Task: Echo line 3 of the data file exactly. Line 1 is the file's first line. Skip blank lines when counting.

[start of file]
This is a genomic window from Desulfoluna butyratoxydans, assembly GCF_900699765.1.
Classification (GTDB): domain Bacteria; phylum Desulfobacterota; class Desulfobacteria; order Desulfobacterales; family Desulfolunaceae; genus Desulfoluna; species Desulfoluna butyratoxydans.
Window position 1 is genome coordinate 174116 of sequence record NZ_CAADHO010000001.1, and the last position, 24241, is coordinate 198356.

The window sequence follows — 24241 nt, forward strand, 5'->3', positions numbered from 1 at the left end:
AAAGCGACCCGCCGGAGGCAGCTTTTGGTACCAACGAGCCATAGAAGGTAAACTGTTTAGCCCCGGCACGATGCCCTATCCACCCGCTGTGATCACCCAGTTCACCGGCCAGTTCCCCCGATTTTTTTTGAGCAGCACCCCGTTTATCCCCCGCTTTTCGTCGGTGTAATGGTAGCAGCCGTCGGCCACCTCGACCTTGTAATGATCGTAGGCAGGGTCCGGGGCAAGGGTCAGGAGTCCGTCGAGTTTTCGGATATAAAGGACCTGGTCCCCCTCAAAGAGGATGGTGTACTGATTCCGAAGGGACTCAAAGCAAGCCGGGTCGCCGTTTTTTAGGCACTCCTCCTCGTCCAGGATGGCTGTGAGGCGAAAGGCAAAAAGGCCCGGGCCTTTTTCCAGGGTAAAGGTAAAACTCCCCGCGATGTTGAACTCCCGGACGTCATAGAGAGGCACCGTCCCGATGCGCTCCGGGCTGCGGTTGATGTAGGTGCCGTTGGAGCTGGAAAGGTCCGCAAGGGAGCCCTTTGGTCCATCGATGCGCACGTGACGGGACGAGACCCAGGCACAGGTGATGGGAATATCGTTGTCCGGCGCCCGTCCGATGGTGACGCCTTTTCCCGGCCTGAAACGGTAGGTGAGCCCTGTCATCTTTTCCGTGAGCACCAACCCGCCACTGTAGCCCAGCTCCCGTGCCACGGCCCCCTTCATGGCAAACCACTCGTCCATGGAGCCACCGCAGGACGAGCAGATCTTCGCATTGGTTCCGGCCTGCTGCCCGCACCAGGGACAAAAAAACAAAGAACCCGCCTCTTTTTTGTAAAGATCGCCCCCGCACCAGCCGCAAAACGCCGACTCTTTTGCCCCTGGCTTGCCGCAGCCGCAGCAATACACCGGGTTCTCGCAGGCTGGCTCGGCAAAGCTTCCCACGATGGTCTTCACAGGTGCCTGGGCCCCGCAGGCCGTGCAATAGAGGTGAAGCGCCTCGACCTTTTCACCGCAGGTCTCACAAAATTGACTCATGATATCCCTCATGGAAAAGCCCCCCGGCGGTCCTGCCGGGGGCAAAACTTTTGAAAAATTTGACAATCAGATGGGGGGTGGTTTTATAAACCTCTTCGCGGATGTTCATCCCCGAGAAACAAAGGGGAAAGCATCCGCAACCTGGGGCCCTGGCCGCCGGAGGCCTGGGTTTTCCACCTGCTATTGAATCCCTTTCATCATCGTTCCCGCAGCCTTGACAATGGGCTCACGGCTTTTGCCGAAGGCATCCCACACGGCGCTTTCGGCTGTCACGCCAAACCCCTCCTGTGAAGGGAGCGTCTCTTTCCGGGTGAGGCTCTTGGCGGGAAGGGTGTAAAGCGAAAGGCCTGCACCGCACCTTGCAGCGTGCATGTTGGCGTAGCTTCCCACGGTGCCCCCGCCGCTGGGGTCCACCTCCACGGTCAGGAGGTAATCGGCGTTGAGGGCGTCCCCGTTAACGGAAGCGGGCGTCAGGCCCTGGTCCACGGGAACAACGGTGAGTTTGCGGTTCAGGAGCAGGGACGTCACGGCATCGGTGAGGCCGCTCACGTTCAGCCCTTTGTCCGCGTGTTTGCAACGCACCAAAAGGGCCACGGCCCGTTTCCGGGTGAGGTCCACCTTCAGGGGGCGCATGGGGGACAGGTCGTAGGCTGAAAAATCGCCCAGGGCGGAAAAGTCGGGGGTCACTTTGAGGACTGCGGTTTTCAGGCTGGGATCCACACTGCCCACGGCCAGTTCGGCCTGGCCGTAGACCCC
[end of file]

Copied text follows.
Window position 1 is genome coordinate 174116 of sequence record NZ_CAADHO010000001.1, and the last position, 24241, is coordinate 198356.